This div has a minimum width of 300px and a max width of 700px. This div has a minimum width of 300px and a max width of 700px. This div has a minimum width of 300px and a max width of 700px. This div has a minimum width of 300px and a max width of 700px. This div has a minimum width of 300px and a max width of 700px. This div has a minimum width of 300px and a max width of 700px. This div has a minimum width of 300px and a max width of 700px. This div has a minimum width of 300px and a max width of 700px. This div has a minimum width of 300px and a max width of 700px. This div has a minimum width of 300px and a max width of 700px. This div has a minimum width of 300px and a max width of 700px. This div has a minimum width of 300px and a max width of 700px. This div has a minimum width of 300px and a max width of 700px. This div has a minimum width of 300px and a max width of 700px. This div has a minimum width of 300px and a max width of 700px. This div has a minimum width of 300px and a max width of 700px. This div has a minimum width of 300px and a max width of 700px.

Min and max height and width are also useful for constraining the size of elements in fluid layouts. Depending on window size, elements with size defined using min and max will flex within their range. Try resizing your window to see how it works. Using min and max not only helps your web site work in the event a user resizes their window, it helps the page to render appropriately for different users who have different sized screens. If it is used well, a visitor browsing at 1024x768 and another visitor browsing at 1920x1080 could potentially both see a web page that looks as though it was designed just for their screen resolution -- no horizontal scrolling for the small screen, no wasted unused blank space for the large screen.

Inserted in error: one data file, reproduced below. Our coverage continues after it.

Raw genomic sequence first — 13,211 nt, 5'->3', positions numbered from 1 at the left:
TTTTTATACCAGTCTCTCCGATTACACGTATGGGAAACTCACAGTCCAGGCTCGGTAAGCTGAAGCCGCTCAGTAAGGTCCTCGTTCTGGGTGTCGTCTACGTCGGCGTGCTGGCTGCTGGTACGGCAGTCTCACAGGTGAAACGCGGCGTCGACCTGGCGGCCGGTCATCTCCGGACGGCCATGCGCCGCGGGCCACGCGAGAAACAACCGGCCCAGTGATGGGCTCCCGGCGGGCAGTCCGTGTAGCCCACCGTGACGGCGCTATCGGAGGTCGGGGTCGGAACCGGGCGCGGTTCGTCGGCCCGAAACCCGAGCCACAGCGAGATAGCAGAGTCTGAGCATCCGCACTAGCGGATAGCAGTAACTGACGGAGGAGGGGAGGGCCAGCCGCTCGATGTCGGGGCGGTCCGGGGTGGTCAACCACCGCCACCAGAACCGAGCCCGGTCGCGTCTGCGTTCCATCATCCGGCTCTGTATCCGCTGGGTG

Float and Clear examples

Look at me, I'm float:left!
Look at me, I'm float:right!
Float and Clear are used in conjunction with each other. Float takes an element and shifts it to the left or right side of its parent element, and wraps other content around it. Float and Clear are used in conjunction with each other. Float takes an element and shifts it to the left or right side of its parent element, and wraps other content around it. Float and Clear are used in conjunction with each other. Float takes an element and shifts it to the left or right side of its parent element, and wraps other content around it. Float and Clear are used in conjunction with each other. Float takes an element and shifts it to the left or right side of its parent element, and wraps other content around it. Float and Clear are used in conjunction with each other.
Look at me, I'm float:left!
Look at me, I'm float:right!

Depending on where you place the floated elements in the document, the text will flow around them at about that point. This paragraph begins in the HTML after the second two floated divs in this example. But as you can see, the content appearing above flows a bit down below the top line of the floated divs. It takes a little bit of trial and error to place floated elements where you want them.

Float causes block elements to behave differently. Ordinarily, nothing else appears on the same horizontal plane of a block element's parent. With a floated block element, if its width is less than the width of the floated element's parent, other elements will wrap around it so long as they fit in the remaining space.

The other thing to know about floated elements is that they may escape the boundary of their parent. This looks like a situation for overflow, but it isn't actually an overflow condition. Setting float on an element causes the floated element to be removed from the scope of static flow, so setting an overflow property won't help you here. And even if the parent that contains the floated element does not have a constraint on its size, a too-large floated element child will not force the parent larger.

I'm floatin in ur div, escapin ur borderz.

Floats can escape their parent if there's no content to break after it.

I'm floatin in ur div...

If you want to stop the subsequent content from wrapping around the floated element, this is where you want to use clear. Clear is used to tell the browser that you want the cleared element to clear floating elements on the left, right, or both sides.

Use a breaking element to prevent the floated element from escaping its parent.
I'm floatin in ur div...